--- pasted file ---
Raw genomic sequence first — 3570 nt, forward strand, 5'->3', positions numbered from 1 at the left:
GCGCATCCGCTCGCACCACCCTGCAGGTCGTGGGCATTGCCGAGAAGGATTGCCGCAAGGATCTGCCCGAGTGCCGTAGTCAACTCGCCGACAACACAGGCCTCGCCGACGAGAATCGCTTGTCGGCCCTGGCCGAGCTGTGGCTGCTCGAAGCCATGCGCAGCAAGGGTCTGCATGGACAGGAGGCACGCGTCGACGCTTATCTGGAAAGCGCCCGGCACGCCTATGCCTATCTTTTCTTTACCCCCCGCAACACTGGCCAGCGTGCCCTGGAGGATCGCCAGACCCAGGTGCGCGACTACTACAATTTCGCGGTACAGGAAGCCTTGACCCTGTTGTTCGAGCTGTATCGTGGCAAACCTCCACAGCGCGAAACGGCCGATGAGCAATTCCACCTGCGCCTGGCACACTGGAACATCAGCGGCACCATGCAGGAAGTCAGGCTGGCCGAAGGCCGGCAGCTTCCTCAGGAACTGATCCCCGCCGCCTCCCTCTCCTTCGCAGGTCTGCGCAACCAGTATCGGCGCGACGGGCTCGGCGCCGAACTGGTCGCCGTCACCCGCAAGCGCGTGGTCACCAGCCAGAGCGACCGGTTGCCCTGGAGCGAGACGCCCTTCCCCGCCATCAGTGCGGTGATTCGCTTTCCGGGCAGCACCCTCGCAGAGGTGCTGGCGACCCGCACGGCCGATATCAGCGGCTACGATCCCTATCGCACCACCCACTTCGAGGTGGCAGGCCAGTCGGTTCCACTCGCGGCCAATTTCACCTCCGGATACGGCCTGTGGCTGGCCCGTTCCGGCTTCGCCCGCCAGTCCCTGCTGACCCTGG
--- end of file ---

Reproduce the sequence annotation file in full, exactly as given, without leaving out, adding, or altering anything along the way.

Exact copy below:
Raw genomic sequence first — 3570 nt, forward strand, 5'->3', positions numbered from 1 at the left:
GCGCATCCGCTCGCACCACCCTGCAGGTCGTGGGCATTGCCGAGAAGGATTGCCGCAAGGATCTGCCCGAGTGCCGTAGTCAACTCGCCGACAACACAGGCCTCGCCGACGAGAATCGCTTGTCGGCCCTGGCCGAGCTGTGGCTGCTCGAAGCCATGCGCAGCAAGGGTCTGCATGGACAGGAGGCACGCGTCGACGCTTATCTGGAAAGCGCCCGGCACGCCTATGCCTATCTTTTCTTTACCCCCCGCAACACTGGCCAGCGTGCCCTGGAGGATCGCCAGACCCAGGTGCGCGACTACTACAATTTCGCGGTACAGGAAGCCTTGACCCTGTTGTTCGAGCTGTATCGTGGCAAACCTCCACAGCGCGAAACGGCCGATGAGCAATTCCACCTGCGCCTGGCACACTGGAACATCAGCGGCACCATGCAGGAAGTCAGGCTGGCCGAAGGCCGGCAGCTTCCTCAGGAACTGATCCCCGCCGCCTCCCTCTCCTTCGCAGGTCTGCGCAACCAGTATCGGCGCGACGGGCTCGGCGCCGAACTGGTCGCCGTCACCCGCAAGCGCGTGGTCACCAGCCAGAGCGACCGGTTGCCCTGGAGCGAGACGCCCTTCCCCGCCATCAGTGCGGTGATTCGCTTTCCGGGCAGCACCCTCGCAGAGGTGCTGGCGACCCGCACGGCCGATATCAGCGGCTACGATCCCTATCGCACCACCCACTTCGAGGTGGCAGGCCAGTCGGTTCCACTCGCGGCCAATTTCACCTCCGGATACGGCCTGTGGCTGGCCCGTTCCGGCTTCGCCCGCCAGTCCCTGCTGACCCTGG